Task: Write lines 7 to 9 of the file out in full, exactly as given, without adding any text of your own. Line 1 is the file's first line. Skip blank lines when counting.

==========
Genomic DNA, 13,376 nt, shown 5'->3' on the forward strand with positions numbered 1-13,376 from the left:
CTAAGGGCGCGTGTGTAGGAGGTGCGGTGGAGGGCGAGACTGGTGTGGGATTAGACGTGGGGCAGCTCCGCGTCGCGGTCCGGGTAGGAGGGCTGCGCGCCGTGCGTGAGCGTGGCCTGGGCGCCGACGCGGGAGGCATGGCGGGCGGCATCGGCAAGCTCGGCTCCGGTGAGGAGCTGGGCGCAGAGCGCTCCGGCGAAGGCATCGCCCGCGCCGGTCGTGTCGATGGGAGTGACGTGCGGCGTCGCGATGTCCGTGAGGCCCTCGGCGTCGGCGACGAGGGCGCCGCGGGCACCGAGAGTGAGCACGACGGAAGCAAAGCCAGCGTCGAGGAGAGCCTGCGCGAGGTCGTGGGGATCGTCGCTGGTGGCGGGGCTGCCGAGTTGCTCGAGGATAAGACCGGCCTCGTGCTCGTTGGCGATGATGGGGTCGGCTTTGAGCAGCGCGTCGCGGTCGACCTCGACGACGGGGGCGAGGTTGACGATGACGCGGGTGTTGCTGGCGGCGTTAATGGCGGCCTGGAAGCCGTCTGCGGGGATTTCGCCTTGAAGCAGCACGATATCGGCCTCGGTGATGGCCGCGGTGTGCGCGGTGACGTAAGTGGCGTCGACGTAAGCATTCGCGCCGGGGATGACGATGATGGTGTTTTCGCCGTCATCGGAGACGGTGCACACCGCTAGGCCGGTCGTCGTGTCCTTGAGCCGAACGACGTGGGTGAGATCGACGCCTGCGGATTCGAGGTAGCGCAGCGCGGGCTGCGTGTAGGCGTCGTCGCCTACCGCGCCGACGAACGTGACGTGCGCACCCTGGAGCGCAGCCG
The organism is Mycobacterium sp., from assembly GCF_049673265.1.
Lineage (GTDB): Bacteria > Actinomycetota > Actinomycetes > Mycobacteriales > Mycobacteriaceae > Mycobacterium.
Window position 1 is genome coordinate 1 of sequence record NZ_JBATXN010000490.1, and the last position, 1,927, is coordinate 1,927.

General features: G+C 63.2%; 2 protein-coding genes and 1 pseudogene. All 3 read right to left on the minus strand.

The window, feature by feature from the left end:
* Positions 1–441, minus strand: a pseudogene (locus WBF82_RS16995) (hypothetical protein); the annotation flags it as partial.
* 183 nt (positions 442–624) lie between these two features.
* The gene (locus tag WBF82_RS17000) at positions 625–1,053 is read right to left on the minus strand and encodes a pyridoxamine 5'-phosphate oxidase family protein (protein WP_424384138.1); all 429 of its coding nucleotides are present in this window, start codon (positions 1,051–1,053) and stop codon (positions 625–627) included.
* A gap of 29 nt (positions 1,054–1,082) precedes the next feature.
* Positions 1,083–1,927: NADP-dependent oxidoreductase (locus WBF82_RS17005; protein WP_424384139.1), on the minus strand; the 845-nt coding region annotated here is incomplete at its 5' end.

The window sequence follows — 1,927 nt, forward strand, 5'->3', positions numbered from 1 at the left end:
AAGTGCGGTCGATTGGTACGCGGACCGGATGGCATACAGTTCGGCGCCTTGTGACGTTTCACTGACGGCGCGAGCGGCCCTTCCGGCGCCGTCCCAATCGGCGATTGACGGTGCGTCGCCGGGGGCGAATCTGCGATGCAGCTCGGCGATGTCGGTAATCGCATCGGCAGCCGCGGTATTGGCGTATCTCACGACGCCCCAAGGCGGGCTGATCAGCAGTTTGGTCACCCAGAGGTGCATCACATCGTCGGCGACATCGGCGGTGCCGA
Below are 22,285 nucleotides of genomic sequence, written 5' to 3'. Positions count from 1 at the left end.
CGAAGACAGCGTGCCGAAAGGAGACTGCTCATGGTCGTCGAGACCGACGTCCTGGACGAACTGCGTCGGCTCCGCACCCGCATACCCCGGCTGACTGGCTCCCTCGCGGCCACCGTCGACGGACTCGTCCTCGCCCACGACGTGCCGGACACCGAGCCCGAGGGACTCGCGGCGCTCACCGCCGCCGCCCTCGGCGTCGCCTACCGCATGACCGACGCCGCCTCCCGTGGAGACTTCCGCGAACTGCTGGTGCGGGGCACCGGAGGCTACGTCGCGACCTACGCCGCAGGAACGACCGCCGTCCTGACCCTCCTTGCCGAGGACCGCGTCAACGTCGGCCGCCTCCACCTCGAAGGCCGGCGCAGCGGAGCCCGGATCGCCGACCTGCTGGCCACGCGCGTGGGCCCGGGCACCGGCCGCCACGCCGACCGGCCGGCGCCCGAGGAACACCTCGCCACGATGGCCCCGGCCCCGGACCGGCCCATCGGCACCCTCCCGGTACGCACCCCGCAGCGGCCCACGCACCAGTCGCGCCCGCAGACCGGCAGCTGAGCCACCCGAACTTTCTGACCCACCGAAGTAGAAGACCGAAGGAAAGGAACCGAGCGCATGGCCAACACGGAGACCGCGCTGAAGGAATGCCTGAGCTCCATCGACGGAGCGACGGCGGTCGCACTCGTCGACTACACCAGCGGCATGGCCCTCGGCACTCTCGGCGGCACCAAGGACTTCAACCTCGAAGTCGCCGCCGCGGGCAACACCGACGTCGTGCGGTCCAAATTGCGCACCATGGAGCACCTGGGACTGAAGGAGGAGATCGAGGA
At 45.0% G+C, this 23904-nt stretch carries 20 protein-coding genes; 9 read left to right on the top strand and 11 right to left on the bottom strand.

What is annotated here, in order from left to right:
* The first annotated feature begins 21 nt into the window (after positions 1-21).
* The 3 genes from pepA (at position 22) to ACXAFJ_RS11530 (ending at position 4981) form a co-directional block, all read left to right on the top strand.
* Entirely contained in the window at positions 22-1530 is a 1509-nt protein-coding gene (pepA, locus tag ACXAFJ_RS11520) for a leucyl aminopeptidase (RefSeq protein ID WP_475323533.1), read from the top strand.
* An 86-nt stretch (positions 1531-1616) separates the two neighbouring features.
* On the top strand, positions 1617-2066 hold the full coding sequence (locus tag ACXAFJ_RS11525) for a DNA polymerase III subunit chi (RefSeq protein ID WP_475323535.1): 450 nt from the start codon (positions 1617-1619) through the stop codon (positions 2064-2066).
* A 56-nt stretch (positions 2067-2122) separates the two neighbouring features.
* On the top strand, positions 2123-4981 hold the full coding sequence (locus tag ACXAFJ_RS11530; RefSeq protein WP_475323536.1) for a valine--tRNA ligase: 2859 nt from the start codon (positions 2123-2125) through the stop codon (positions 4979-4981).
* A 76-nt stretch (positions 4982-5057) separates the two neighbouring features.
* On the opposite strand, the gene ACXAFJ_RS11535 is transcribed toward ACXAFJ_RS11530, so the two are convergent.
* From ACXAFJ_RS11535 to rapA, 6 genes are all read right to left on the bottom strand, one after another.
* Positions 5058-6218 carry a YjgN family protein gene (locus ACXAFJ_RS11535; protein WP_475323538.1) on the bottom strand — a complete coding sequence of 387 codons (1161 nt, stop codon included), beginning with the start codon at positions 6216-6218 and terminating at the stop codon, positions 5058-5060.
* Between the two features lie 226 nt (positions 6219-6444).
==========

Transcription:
The window, feature by feature from the left end:
* Positions 1–441, minus strand: a pseudogene (locus WBF82_RS16995) (hypothetical protein); the annotation flags it as partial.
* 183 nt (positions 442–624) lie between these two features.